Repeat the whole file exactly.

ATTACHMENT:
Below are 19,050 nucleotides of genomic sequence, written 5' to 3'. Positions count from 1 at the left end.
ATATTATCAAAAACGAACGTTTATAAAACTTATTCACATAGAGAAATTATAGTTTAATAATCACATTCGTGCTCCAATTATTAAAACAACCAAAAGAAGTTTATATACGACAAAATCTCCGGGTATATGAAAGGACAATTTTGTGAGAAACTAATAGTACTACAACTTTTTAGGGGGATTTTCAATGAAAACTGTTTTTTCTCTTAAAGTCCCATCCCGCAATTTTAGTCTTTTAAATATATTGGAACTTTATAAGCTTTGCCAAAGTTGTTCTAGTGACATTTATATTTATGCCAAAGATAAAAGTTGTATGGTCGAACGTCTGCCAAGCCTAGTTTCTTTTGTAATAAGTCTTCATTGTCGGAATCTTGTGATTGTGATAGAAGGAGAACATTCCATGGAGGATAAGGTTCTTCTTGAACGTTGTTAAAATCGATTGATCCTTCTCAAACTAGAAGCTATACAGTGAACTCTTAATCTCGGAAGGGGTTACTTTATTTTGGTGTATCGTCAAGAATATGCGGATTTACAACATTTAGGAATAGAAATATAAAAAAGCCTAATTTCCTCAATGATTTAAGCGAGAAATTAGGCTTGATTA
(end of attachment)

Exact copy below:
Below are 19,050 nucleotides of genomic sequence, written 5' to 3'. Positions count from 1 at the left end.
ATATTATCAAAAACGAACGTTTATAAAACTTATTCACATAGAGAAATTATAGTTTAATAATCACATTCGTGCTCCAATTATTAAAACAACCAAAAGAAGTTTATATACGACAAAATCTCCGGGTATATGAAAGGACAATTTTGTGAGAAACTAATAGTACTACAACTTTTTAGGGGGATTTTCAATGAAAACTGTTTTTTCTCTTAAAGTCCCATCCCGCAATTTTAGTCTTTTAAATATATTGGAACTTTATAAGCTTTGCCAAAGTTGTTCTAGTGACATTTATATTTATGCCAAAGATAAAAGTTGTATGGTCGAACGTCTGCCAAGCCTAGTTTCTTTTGTAATAAGTCTTCATTGTCGGAATCTTGTGATTGTGATAGAAGGAGAACATTCCATGGAGGATAAGGTTCTTCTTGAACGTTGTTAAAATCGATTGATCCTTCTCAAACTAGAAGCTATACAGTGAACTCTTAATCTCGGAAGGGGTTACTTTATTTTGGTGTATCGTCAAGAATATGCGGATTTACAACATTTAGGAATAGAAATATAAAAAAGCCTAATTTCCTCAATGATTTAAGCGAGAAATTAGGCTTGATTA